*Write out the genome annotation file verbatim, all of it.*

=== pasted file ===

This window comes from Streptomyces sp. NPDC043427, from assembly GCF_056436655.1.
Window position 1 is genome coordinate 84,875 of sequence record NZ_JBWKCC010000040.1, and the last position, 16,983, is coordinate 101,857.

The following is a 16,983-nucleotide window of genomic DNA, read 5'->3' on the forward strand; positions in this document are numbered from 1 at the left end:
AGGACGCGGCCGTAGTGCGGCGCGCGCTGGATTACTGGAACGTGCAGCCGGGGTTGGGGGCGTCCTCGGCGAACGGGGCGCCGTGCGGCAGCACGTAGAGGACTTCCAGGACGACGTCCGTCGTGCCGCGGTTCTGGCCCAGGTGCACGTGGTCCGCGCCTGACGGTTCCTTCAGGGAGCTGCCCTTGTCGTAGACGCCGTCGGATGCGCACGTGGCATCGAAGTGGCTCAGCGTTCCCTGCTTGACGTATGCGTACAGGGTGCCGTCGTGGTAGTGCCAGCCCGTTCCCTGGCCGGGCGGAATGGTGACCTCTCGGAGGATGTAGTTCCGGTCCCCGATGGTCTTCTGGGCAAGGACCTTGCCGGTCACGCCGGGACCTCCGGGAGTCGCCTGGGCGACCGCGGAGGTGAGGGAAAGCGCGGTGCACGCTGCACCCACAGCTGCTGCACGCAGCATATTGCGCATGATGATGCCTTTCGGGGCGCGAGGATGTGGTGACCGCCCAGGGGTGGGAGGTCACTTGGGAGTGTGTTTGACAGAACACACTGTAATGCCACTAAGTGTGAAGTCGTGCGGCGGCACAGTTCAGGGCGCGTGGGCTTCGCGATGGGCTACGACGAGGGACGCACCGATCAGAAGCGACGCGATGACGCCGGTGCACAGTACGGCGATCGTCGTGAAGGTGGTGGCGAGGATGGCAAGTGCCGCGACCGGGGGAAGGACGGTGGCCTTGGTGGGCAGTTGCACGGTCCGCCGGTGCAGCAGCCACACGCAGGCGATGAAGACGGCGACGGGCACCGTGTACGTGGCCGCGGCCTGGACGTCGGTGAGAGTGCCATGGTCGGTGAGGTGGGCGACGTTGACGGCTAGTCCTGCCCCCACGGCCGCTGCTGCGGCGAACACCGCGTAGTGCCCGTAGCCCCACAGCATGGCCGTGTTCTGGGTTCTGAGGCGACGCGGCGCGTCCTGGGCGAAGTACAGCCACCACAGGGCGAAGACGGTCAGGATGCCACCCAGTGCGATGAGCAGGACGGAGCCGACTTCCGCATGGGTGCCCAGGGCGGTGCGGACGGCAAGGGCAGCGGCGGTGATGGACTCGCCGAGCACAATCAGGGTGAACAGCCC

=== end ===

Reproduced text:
This window comes from Streptomyces sp. NPDC043427, from assembly GCF_056436655.1.
Window position 1 is genome coordinate 84,875 of sequence record NZ_JBWKCC010000040.1, and the last position, 16,983, is coordinate 101,857.

The following is a 16,983-nucleotide window of genomic DNA, read 5'->3' on the forward strand; positions in this document are numbered from 1 at the left end:
AGGACGCGGCCGTAGTGCGGCGCGCGCTGGATTACTGGAACGTGCAGCCGGGGTTGGGGGCGTCCTCGGCGAACGGGGCGCCGTGCGGCAGCACGTAGAGGACTTCCAGGACGACGTCCGTCGTGCCGCGGTTCTGGCCCAGGTGCACGTGGTCCGCGCCTGACGGTTCCTTCAGGGAGCTGCCCTTGTCGTAGACGCCGTCGGATGCGCACGTGGCATCGAAGTGGCTCAGCGTTCCCTGCTTGACGTATGCGTACAGGGTGCCGTCGTGGTAGTGCCAGCCCGTTCCCTGGCCGGGCGGAATGGTGACCTCTCGGAGGATGTAGTTCCGGTCCCCGATGGTCTTCTGGGCAAGGACCTTGCCGGTCACGCCGGGACCTCCGGGAGTCGCCTGGGCGACCGCGGAGGTGAGGGAAAGCGCGGTGCACGCTGCACCCACAGCTGCTGCACGCAGCATATTGCGCATGATGATGCCTTTCGGGGCGCGAGGATGTGGTGACCGCCCAGGGGTGGGAGGTCACTTGGGAGTGTGTTTGACAGAACACACTGTAATGCCACTAAGTGTGAAGTCGTGCGGCGGCACAGTTCAGGGCGCGTGGGCTTCGCGATGGGCTACGACGAGGGACGCACCGATCAGAAGCGACGCGATGACGCCGGTGCACAGTACGGCGATCGTCGTGAAGGTGGTGGCGAGGATGGCAAGTGCCGCGACCGGGGGAAGGACGGTGGCCTTGGTGGGCAGTTGCACGGTCCGCCGGTGCAGCAGCCACACGCAGGCGATGAAGACGGCGACGGGCACCGTGTACGTGGCCGCGGCCTGGACGTCGGTGAGAGTGCCATGGTCGGTGAGGTGGGCGACGTTGACGGCTAGTCCTGCCCCCACGGCCGCTGCTGCGGCGAACACCGCGTAGTGCCCGTAGCCCCACAGCATGGCCGTGTTCTGGGTTCTGAGGCGACGCGGCGCGTCCTGGGCGAAGTACAGCCACCACAGGGCGAAGACGGTCAGGATGCCACCCAGTGCGATGAGCAGGACGGAGCCGACTTCCGCATGGGTGCCCAGGGCGGTGCGGACGGCAAGGGCAGCGGCGGTGATGGACTCGCCGAGCACAATCAGGGTGAACAGCCC